• Continuous assurance system: Embedded audit modules (EAMs) vs. independent control and monitoring layer (CML).

  • EAMs are tightly coupled with the enterprise system 

    • can be triggered by suspicious events, but

    • are intrinsically more vulnerable to manipulation.

  • CML relies on remote (read-only) access to the enterprise system 

    • its code and environment are well-protected, but

    • can’t query the enterprise system too often, and therefore may miss suspicious enterprise events.

  • CML implementation is less reliant on the cooperation of the enterprise personnel.

Interaction of ca system with erp system
Interaction of CA System with ERP System Settings

  • Modern enterprise systems have a 3-tier architecture (presentation, application, database).

  • CML can query the system through the application tier using its APIs (e.g., BAPIs in SAP R/3); or EAM can be implemented as a sub-module of the application (e.g., Coded in ABAP in SAP R/3).

  • CML can query the enterprise database directly (using SQL through ODBC); or EAM can be implemented as a trigger (written in SQL) stored in the database.

  • The latter approach is strongly resented by enterprise personnel and (in the case of EAM) de facto prohibited by enterprise software vendors.

Architecture of generic cmbpc system
Architecture of Generic CMBPC System Settings

CMBPC System

Enterprise System

Database of

System Settings


Audit Trail

Presentation Tier


Application Tier

Program Logic


User Interface

Database Tier

Siemens audit leverage tool salt
Siemens Audit Leverage Tool SettingsSALT

  • The SALT pilot was prototyped using the formal Siemens SAP audit process in the basis area (the application layer operating system for SAP) covering the application level controls applicable to any SAP system.

  • 12 AASs were chosen as representative of challenges in formalizing and reengineering.

  • SAP E-audit download provided sample data for the model.

  • The pilot was developed in Visual Basic to serve as a test environment for evaluating technical research questions regarding continuous auditing / assurance.

Reengineering and formalization in ca implementation
Reengineering and Formalization in CA Implementation Settings

  • Implementation of CMBPC starting with a clean slate is the most logical and efficient solution, BUT – impractical – clearing it with external auditor presents tremendous complications and delays.

  • Automation requires formalization of AASs some of which are formalizable while others are not (such as those that require human observation of BPs and interviewing enterprise personnel).

  • Unavoidability of reengineering stems from the necessity for the formalizable and non-formalizable parts of the audit program to be identified and handled separately.

  • Formalizable procedures are to be separated out, automated (by two experienced auditors!) and executed with high frequency.

  • Formalization creates uniformity and assures that every implemented procedure is state of the art.

Control and alarm hierarchy and its management
Control and Alarm Hierarchy and Its Management Settings

  • Organization of controls: identify risk areas, break them down into sub-areas, and develop controls to eliminate or mitigate these risks  enterprise controls form a top-down hierarchy.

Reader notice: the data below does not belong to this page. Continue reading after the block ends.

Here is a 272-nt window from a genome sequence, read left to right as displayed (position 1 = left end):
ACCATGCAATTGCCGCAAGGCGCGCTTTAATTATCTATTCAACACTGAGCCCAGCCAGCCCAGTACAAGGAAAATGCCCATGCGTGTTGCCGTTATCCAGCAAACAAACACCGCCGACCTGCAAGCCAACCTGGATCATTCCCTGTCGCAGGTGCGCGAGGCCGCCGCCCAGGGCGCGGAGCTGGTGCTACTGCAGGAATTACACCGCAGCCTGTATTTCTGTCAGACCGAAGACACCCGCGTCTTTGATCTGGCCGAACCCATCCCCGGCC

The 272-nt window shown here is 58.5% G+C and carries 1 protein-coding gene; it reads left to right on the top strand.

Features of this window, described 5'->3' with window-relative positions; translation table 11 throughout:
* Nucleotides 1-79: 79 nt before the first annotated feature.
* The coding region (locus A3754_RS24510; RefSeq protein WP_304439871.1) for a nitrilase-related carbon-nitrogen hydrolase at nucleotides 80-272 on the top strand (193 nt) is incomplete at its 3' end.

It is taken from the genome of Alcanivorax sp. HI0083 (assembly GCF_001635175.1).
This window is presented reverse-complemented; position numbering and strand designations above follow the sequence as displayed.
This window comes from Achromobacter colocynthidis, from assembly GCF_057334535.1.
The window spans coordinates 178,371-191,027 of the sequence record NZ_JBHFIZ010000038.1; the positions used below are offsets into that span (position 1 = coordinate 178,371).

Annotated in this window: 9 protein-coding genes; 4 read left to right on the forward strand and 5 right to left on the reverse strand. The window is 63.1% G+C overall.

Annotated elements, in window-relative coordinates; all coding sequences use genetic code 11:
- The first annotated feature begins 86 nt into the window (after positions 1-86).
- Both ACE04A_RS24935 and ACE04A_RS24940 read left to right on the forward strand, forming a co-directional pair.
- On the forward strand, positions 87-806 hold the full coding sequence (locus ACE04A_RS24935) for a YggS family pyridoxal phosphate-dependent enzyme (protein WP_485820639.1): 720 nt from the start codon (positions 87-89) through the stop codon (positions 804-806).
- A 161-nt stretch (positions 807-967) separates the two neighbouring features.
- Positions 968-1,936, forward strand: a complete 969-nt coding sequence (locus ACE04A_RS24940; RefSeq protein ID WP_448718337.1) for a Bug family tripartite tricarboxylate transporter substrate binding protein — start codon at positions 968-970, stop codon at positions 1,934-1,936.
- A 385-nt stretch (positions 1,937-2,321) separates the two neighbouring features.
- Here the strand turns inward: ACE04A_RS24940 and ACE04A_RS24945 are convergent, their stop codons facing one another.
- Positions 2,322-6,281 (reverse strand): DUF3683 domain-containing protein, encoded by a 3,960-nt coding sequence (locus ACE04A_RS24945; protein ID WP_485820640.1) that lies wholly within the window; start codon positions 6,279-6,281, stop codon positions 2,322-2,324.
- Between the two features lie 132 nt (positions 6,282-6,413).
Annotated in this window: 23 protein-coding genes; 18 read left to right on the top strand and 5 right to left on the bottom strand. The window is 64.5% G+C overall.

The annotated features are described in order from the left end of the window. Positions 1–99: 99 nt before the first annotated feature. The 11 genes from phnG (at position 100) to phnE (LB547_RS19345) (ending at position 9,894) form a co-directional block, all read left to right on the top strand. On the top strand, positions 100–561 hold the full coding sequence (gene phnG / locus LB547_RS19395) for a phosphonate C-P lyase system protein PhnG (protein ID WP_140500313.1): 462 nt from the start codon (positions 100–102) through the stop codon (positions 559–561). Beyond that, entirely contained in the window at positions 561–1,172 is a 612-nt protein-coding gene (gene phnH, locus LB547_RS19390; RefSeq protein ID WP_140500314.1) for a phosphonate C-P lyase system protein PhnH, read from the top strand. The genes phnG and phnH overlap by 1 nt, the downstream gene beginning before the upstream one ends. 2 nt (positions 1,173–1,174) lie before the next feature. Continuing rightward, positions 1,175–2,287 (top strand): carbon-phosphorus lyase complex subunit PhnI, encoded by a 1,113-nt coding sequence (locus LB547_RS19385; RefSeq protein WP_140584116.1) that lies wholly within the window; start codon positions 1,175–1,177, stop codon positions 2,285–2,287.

• Active component of CMBPC– automatically triggered audit alarms; critical – exception conditions to trigger alarms.

  • Problem associated with the automatic generation of alarms in CMBPC – the alarm flood: either initial flood or overly conservative benchmarks.

  • The alarms form a hierarchy corresponding to and derived from the control hierarchy  hierarchical alarm management.

  • “Enabled/disabled” alarm flag; “disabled” in a node overrides the settings in all the children nodes down the hierarchy tree.

  • The set of alarm recipients specified in a node applies by recursion to all the children nodes down the hierarchy tree.

Developers of continuous monitoring software
Developers of Continuous Monitoring Software Settings

  • Three main categories: enterprise software vendors, large public accounting firms, and established audit software vendors.

  • Enterprise software vendors traditionally provided very limited CM capabilities within their systems (e.g., SAP’s Audit Information System); often quoted reason – lack of demand (assurance does not contribute directly to the bottom line!).

  • Large public accounting firms have been experimenting with CM software (e.g., KPMG’s KOLA), but remain ambivalent (and question the value proposition, ROI, …).

Developers of continuous monitoring software ii
Developers of Continuous Monitoring Software - II Settings

  • Established audit software (CAAT) vendors have domain knowledge and well-developed libraries of audit tests, and see an opportunity to leverage this intellectual property in the emerging field of CA (e.g., ACL Continuous Controls Monitoring solution for purchase-to-payment cycle).

  • SarbOx has created a window of opportunity to sell CA software as a Section 404 compliance tool.

  • Large internal audit shops have been implementing ad-hoc CA-type procedures to mitigate business risks in certain high impact areas, and to achieve labor savings due to automation of audit tasks.

Continuing work
Continuing Work Settings

  • Developing a methodology for formalizing audit procedures.

  • Extending CA higher up the audit value chain—dealing with auditor judgment.

  • Managing audit alarms and preventing alarm floods.

  • Establishing ROI from the pilot.

  • Scaling up to the production level.

  • Technology is available, laws and standards are (mostly) in place, time is now.

  • How to make it worthwhile (trade-off between cost, effectiveness, efficiency and timeliness)?